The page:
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Re: [GSoC] Optimize mysql-test-runs - Setback


Hi Sergei,

On 16.06.2014 13:46, Sergei Golubchik wrote:

And if lets say we decide that N=100 (or N=10%) is the best cutoff
value, and then find out that by not filling the queue completely we
lose even 1% in recall,we might want to stay with the full queue. What
is the time difference between running 50 tests and 100 tests? Almost
nothing, especially comparing to what we spend on preparation of the

I don't think this project will determine what the "best" value is. It
can only find the "best set of model parameters" for recall as a
function of cutoff (here the "best set" means that for any other set of
parameters, recall - in the target recall range - will be less for any
given value of cutoff).

In other words, this project will deliver a function recall(cutoff).
And then we can decide what cutoff we want and how many failures we can
afford to miss. For example, for 80% recall one achieve in 5% of the
time, 90% recall - in 10% of the time, 95% recal - in 50% of the time,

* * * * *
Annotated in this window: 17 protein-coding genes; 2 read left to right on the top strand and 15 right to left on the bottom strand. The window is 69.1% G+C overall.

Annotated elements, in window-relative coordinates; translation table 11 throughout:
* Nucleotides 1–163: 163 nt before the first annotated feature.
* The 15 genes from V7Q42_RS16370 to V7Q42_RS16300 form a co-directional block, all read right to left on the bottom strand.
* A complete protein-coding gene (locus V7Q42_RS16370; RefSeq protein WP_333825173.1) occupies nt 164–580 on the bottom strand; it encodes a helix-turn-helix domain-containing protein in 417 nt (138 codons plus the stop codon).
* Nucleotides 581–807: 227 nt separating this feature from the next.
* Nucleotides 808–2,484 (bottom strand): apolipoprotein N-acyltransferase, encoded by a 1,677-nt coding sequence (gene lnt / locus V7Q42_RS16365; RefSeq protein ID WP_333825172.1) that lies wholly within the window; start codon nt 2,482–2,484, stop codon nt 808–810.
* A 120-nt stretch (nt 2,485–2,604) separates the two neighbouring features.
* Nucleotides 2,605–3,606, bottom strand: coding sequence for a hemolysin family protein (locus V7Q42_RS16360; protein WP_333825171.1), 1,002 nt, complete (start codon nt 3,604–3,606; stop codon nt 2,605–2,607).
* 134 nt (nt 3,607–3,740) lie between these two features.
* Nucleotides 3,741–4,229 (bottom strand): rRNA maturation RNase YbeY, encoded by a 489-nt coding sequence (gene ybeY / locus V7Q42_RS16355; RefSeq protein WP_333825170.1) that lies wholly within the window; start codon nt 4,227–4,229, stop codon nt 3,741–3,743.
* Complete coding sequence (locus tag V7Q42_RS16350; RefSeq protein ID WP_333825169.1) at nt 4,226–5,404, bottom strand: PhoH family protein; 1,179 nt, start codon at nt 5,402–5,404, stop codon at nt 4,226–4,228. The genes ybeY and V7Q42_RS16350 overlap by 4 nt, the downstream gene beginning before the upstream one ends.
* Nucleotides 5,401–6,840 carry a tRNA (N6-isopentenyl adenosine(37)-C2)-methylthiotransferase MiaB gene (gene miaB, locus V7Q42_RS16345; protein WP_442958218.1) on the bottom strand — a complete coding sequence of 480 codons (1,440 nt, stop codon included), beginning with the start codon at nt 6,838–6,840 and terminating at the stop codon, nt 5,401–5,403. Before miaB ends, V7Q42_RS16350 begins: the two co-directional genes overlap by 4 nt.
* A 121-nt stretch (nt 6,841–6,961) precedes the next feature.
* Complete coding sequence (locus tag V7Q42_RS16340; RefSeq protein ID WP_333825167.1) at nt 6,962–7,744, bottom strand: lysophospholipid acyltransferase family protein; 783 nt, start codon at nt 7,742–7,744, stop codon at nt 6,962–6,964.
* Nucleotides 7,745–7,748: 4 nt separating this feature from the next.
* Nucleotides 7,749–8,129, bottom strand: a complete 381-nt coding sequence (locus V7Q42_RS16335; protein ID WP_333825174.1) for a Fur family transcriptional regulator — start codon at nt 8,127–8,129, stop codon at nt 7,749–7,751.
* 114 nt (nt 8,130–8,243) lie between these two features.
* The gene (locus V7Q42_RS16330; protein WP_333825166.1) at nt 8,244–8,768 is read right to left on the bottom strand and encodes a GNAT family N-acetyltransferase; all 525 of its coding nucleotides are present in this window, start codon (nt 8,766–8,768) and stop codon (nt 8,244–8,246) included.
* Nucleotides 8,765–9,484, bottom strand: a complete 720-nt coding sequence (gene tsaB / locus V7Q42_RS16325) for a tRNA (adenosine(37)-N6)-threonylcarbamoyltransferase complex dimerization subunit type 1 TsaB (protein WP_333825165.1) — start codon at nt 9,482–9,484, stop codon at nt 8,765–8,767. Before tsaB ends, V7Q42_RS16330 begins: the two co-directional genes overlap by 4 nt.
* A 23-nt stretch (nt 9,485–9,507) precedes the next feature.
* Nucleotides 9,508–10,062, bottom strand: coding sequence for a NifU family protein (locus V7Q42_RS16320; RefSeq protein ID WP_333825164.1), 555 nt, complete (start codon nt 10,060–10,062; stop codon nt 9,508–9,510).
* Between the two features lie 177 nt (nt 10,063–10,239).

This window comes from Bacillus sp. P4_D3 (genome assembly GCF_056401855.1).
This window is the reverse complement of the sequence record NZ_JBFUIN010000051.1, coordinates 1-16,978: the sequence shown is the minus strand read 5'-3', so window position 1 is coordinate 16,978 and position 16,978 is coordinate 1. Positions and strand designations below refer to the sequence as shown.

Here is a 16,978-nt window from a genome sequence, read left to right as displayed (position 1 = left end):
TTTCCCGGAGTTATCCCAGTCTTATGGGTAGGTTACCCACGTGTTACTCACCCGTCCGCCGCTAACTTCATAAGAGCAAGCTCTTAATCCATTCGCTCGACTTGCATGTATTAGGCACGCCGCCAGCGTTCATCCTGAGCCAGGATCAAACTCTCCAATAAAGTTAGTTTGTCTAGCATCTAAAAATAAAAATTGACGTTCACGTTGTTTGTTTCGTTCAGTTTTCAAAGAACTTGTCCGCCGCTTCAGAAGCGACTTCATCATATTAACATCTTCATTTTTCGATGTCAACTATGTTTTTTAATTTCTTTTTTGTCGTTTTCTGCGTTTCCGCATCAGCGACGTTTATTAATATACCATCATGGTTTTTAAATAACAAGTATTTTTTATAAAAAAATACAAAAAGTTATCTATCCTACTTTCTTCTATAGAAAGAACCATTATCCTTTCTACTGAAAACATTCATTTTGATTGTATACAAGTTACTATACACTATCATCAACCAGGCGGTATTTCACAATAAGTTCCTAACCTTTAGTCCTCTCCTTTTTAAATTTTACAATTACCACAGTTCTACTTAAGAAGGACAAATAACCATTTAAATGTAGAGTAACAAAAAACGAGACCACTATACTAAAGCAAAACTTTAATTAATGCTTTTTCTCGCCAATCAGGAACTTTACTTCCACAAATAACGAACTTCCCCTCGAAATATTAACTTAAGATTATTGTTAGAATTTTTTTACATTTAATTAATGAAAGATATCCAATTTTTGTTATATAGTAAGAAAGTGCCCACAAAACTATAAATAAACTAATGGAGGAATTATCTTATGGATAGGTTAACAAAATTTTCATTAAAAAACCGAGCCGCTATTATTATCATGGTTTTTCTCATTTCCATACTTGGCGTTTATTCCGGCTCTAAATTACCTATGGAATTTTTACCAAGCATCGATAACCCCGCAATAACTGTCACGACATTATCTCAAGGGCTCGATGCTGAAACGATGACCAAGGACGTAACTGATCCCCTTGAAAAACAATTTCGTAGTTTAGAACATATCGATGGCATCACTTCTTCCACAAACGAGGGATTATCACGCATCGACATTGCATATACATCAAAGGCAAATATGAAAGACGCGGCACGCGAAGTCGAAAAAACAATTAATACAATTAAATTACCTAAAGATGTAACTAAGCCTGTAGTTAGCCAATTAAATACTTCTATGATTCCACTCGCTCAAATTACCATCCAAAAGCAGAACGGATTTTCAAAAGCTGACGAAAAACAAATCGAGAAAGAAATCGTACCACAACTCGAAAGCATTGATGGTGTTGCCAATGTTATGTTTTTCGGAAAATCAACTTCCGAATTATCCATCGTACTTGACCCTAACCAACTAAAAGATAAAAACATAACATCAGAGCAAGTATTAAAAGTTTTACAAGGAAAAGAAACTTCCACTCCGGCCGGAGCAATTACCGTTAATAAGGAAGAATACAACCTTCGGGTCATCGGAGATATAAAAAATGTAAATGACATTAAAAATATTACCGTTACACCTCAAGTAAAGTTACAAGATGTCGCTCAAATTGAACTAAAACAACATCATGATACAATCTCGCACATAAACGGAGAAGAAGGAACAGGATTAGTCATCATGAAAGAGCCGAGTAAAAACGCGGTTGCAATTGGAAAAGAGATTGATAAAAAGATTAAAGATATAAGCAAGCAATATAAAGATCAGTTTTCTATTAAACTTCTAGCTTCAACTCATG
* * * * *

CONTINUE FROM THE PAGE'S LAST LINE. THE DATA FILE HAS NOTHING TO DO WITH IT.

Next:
Of course...
The example above with the numbers was merely to show that since our primary goal is to make cutoff small enough, an attempt to artificially reduce it further by not using the whole queue won't necessarily pay off. In terms of execution time, it's an essential difference whether to run 100 vs 2000 tests, or even 1000 vs 2000 tests; it's hardly critical whether to run 50 or 100 tests.

But to be sure, we need to see whether filling/not-filling the queue makes such an obvious difference that only one approach should always be used, or whether the difference is marginal and we should make it a part of the "set of model parameters and choose its value later as a part of our voluntary decision (and maybe adjust it later).

Currently we only have the "non-filling" strategy in place, so we can't see the difference, and it will be a pity if we miss this chance to improve the recall at almost no cost.


And then you can say, "no, we cannot miss more than 5% of failures, so
we'll have to live with 50% speedup only". But no experiments will tell
you how many failures are acceptable for us to miss.